Bahrain: Migrant workers at Bapco, NSH and Gulf Asia Contracting protest over labour abuses incl. unsafe working conditions & non-payment of wages; incl. cos. responses
On 14 September 2021, Migrant-Rights.org published an article alleging that thousands of migrant workers, mainly from India and Nepal, employed at Nasser S. Al Hajri Corporation W.L.L (NSH), Gulf Asia Contracting Company LLC, and Bahrain Petroleum Company (BAPCO) had protested against a number of labour rights violations. The allegations included unsafe working conditions, unhygienic and crowded accommodation, non-payment of wages, and substandard food.
According to the article, the workers initiated a strike on 7 September after one of the workers “allegedly had a sunstroke and was hospitalised”. The strike allegedly turned into a one week long protest after the workers suffered violent reprisals and were severely beaten by the companies’ security stuff, causing injuries among them.
A full statement from Bahrain's Ministry of Labor and Social Development on the strikes can be read in the Migrant-Rights.org article.
The ministry indicated that the company has already started correcting the workers’ conditions and achieving the demands they made, including the services provided in the company’s housing, noting the agreement to end the strike and the workers’ return to work starting today, September 12, 2021, and the necessity of the company’s commitment to labour regulations and legislation in the Kingdom Bahrain, and adherence to the requirements and specifications suitable for housing and a decent and healthy work environment. The Ministry of Labor and Social Development concluded by emphasizing that the situation has returned to normal between the company and the workers.Statement from Bahrain's Ministry of Labor and Social Development to Migrant-Rights.org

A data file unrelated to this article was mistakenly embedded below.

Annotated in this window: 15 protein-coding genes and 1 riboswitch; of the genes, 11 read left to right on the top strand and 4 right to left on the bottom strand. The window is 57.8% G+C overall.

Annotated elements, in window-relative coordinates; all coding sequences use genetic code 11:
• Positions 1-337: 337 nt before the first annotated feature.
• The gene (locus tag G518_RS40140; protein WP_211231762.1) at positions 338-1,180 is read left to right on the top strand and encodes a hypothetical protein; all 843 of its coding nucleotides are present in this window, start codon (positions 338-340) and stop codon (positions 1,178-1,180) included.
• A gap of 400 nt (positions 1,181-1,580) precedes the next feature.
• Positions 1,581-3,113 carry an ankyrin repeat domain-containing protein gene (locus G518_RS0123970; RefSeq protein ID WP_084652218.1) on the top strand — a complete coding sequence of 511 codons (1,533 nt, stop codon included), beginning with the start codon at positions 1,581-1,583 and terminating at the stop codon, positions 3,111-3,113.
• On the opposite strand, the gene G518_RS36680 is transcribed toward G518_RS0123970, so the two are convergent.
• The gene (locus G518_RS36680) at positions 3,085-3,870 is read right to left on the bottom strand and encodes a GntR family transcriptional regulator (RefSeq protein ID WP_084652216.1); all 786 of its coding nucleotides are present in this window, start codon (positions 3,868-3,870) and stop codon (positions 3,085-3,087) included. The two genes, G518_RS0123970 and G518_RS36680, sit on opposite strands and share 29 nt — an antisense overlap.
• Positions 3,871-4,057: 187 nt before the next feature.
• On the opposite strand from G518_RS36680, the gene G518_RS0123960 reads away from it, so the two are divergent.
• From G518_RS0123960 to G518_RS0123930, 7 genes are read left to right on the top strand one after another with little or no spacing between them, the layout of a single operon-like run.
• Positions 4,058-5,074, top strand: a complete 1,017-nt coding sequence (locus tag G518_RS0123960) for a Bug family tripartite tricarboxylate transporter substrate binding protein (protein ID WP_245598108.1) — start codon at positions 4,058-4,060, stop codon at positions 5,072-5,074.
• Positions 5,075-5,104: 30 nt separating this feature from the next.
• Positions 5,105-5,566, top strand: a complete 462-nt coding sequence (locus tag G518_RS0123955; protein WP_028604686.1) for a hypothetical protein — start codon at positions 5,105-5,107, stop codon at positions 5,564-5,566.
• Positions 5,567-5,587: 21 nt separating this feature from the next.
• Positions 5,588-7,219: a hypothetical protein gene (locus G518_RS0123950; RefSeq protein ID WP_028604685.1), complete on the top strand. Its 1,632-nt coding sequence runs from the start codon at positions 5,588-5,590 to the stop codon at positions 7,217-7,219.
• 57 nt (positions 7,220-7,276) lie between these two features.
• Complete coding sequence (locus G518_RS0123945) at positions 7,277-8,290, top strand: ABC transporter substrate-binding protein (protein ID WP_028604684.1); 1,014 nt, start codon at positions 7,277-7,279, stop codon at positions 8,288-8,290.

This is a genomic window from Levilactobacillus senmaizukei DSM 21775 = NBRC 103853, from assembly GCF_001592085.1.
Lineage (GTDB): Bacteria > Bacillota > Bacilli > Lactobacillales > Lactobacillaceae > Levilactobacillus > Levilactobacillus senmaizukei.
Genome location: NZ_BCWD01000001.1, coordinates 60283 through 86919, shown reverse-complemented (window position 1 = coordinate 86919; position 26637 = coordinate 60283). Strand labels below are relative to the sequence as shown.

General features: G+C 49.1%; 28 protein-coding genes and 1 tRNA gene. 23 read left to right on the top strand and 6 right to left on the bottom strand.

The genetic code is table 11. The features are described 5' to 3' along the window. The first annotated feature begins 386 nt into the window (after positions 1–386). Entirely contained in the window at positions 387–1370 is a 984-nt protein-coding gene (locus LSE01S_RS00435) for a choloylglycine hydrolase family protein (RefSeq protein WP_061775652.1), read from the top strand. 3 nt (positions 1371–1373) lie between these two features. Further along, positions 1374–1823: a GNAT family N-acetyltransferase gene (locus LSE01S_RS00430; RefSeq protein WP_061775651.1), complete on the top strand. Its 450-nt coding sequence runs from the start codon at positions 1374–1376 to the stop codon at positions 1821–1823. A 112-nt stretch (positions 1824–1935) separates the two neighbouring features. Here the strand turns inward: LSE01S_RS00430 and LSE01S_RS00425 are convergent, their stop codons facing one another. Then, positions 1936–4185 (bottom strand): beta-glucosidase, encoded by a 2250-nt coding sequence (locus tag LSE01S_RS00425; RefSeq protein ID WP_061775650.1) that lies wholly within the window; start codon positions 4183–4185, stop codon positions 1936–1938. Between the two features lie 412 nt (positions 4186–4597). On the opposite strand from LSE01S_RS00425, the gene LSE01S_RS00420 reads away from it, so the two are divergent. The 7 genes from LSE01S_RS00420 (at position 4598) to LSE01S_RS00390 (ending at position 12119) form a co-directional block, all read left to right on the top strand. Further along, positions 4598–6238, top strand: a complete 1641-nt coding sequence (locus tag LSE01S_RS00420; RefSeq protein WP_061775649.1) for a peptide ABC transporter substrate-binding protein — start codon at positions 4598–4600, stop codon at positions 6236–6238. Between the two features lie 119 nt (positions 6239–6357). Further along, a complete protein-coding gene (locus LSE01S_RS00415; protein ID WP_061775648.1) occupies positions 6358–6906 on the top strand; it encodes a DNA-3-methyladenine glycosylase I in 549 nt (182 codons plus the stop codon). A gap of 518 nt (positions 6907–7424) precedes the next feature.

The Business & Human Rights Resource Centre invited NSH, Gulf Asia Contracting and Bapco to respond. Their responses are below. NSH told us their response was also on behalf of Gulf Asia Contracting as they are part of the same group.
The Resource Centre also invited the three companies named in a joint venture and contracted by Bapco to work on the same project (expanding and upgrading Bapco’s existing refining facilities), to respond to the article and the allegations, particularly to clarify whether their workers were involved in the protests and if so what action they are now taking. Technip FMC clarified that they are no longer a part of the JV and directed us to Technip Energies. We received responses from Samsung Engineering, Technip Energies and Técnicas Reunidas.
The Resource Centre also reached out to invite the UK Export Finance agency which has provided insurance for the Bapco Modernisation Programme to respond to two questions regarding the report: 1. Please describe what actions UK Export Finance has taken since news of the protests to ensure worker standards on the Bapco Modernisation project are upheld; and 2. Please describe the human rights due diligence steps you undertook prior to providing UKEF support and the salient human rights risks identified. Their statement can be read in full below.
On 11th November, Migrant-Rights.org issued a rejoinder to the statements from the companies and the UKEF.